Thursday Roundup – The Paper on Top Edition

It struck me the other day that, whenever I buy a newspaper, I never take the one on top. I’m not sure why this is but, whether I’m buying from a machine or from a stack at a newsstand or in a gas station, I always do this. Weird. But I suspect that I’m not the only one who finds the paper on top to be less desirable. What about you?

And now, some interesting finance-related articles from the past few days…

Ramit put together an interesting collection of the worst financial advice that he could find on the web. Whether it’s the waffle-y goodness of a mainstream writer who want to make a point (or take a stand) without actually making a point (or taking a stand) or the downright craziness of anonymous participants in various forums, he makes a great point. Take what you read with a huge grain of salt.

FMF put together a nice retrospective of how he’s increased the value of his #1 asset — his earning power. In short, he used a powerful combination of education, hard work, biding his time, and common sense. This one is definitely worth the read.

Madison detailed how you can escape your Sprint contract if you want to sign up for their SERO plan. Even if you’re not with Sprint, this is great information, as pretty much all cell phone carriers have language in their contracts allowing you to cancel your service without an early termination fee is they make any “materially adverse” changes to your agreement (like annoying new fees, no matter how small).

Jeremy reminded us about Regulation D, which limits the number of certain electronic transactions in a savings account to six per month. While I’ve always been aware of this limit, I’ve never kept close track. In fact, just last night I made a savings-to-checking transfer, then thought better of the amount and transferred a bit more. Doh! Two transfers for the price of one. Guess I need to tally up those transfers to make sure I stay under the limit. The downside is that some banks levy a fee for going over the limit, or even stop you from making additional transfers. The workaround is to do the transactions in person or at an ATM.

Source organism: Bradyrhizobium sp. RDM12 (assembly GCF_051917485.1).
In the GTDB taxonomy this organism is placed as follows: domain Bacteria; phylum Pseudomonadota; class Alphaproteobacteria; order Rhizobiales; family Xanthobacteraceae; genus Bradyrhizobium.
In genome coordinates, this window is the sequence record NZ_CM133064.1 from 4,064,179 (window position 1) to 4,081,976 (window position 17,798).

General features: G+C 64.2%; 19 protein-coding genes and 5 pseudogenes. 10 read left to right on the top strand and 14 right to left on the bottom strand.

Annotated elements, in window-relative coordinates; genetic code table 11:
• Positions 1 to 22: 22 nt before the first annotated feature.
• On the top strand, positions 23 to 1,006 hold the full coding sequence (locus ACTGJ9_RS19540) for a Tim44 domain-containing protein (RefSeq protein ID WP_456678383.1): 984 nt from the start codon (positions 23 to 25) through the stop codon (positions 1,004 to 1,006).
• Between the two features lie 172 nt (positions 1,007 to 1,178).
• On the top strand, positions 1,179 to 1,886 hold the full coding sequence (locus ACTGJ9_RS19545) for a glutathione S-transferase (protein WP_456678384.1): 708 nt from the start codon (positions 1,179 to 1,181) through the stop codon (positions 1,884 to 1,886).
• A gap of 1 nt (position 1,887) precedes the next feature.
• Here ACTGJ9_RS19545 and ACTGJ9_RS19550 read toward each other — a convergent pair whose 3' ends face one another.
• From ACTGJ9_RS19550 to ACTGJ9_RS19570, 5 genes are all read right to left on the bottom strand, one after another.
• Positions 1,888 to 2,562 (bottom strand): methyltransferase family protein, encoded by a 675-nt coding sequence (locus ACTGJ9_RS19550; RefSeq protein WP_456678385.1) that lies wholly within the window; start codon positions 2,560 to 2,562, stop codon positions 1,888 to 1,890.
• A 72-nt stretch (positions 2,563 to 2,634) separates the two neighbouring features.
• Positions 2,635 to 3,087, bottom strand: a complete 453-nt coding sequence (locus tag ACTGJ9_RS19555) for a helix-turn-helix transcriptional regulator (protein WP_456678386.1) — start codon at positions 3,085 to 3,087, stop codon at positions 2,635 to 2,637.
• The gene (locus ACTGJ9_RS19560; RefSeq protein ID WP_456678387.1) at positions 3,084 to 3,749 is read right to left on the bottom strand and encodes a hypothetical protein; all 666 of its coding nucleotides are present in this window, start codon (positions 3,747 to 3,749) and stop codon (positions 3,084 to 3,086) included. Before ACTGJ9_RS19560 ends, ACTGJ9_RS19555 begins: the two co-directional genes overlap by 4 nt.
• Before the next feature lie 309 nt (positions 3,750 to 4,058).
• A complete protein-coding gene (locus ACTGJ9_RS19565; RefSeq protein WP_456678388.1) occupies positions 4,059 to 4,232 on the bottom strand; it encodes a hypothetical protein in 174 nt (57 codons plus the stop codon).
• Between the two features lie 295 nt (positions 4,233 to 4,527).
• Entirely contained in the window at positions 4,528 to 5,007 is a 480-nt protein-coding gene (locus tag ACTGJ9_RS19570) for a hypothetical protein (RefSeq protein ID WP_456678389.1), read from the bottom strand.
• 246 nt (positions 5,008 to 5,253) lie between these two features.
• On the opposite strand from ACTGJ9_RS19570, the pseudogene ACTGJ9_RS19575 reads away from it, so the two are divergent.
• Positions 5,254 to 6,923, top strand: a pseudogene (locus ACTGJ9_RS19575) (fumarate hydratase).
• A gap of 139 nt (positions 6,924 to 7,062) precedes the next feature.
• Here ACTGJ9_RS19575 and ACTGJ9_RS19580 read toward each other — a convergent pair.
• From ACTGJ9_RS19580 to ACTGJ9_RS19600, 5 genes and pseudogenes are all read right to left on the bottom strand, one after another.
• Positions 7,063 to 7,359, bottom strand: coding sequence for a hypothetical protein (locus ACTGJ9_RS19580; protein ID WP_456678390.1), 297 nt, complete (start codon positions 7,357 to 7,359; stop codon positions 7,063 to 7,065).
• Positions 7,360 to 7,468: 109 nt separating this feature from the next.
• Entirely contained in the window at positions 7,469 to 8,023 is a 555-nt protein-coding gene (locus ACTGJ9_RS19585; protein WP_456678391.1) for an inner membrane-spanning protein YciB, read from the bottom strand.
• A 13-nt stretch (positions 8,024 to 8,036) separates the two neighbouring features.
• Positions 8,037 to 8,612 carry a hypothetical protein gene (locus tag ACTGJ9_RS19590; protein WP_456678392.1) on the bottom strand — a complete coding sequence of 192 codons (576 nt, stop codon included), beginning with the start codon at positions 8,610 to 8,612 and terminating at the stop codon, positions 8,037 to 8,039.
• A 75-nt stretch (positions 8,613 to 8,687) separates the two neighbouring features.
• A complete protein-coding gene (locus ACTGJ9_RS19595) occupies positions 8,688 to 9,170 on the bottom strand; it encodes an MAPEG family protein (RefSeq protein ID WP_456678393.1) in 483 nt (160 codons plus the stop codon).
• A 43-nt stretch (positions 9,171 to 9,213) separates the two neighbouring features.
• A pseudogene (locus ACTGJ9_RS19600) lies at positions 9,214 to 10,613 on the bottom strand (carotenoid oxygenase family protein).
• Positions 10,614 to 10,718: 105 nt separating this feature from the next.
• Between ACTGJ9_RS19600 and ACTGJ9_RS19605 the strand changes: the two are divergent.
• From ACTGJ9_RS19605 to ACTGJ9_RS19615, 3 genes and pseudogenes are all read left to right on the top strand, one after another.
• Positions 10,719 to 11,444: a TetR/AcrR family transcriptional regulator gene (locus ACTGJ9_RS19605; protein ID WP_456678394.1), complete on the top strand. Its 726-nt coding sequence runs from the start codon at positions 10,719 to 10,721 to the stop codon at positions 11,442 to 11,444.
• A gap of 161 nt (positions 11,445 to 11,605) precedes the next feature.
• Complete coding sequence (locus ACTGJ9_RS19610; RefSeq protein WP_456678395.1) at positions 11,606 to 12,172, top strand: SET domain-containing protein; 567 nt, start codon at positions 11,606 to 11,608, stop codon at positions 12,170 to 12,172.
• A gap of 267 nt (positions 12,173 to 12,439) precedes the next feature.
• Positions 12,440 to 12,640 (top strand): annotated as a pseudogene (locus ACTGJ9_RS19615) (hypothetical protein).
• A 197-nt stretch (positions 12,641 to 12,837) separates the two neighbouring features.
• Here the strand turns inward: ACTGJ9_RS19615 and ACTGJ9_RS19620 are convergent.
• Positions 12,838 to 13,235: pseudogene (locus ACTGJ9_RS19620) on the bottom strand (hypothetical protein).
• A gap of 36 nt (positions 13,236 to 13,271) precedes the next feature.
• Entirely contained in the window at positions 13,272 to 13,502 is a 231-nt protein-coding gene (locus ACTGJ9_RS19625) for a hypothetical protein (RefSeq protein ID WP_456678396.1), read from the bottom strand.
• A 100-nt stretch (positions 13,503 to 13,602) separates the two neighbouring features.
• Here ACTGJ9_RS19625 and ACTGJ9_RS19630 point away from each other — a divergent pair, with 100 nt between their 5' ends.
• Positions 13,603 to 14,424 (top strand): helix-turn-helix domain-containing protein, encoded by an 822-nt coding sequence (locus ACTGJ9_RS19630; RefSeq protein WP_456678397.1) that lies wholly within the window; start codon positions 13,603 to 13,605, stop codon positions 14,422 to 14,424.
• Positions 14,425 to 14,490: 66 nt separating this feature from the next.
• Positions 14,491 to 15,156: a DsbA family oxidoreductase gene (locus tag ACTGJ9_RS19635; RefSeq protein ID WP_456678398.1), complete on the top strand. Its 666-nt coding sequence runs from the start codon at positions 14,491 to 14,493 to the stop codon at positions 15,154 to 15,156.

Finally, Patrick shared some thoughts about organizing his finances. Simplifying and organizing our finances is actually something that I’ve been chipping away at this month. While my wife and I make all financial decisions jointly, I’m the one that usually puts things into action. This means that I have a clear idea of where our money is, what the necessary passwords are, etc. The last thing I want is for my family to be left scrambling in the event of my demise. More on this in the near future.

6 Responses to “Thursday Roundup – The Paper on Top Edition”

  1. Anonymous

    A lot of times people help themselves to the Sunday coupons from the paper on top! I always dig down several papers to ensure that I get one that still has the coupons in it…

  2. Anonymous

    We once took a product that was displayed on the top in a Walmart store. The package looked slightly opened and resealed. But we still went ahead and purchased it. When we got back home, we found that it was missing a part. We had to drive back to the store to return it. So I don’t see anything wierd in not taking the item that is on top. It might be a returned or used item for all you know.

  3. Anonymous

    I do the same thing with the paper. I do the same with the milk too, but thats because I bought a jug one time that I think some one opened and took a drink out of.

  4. Anonymous

    I pull the newspaper from the second or third down as well. I always figured it was more protected and nothing would have fallen out of it. It looks like I’m not the only one with a security issue involving my newspaper!

    My wife and I often do our finances similar to yours – we make joint decisions, but I usually make the transactions. Then I realized I had most of the information locked away in my mind, which is not a good situation if something were to happen to me.

    Thanks for the mention. 🙂

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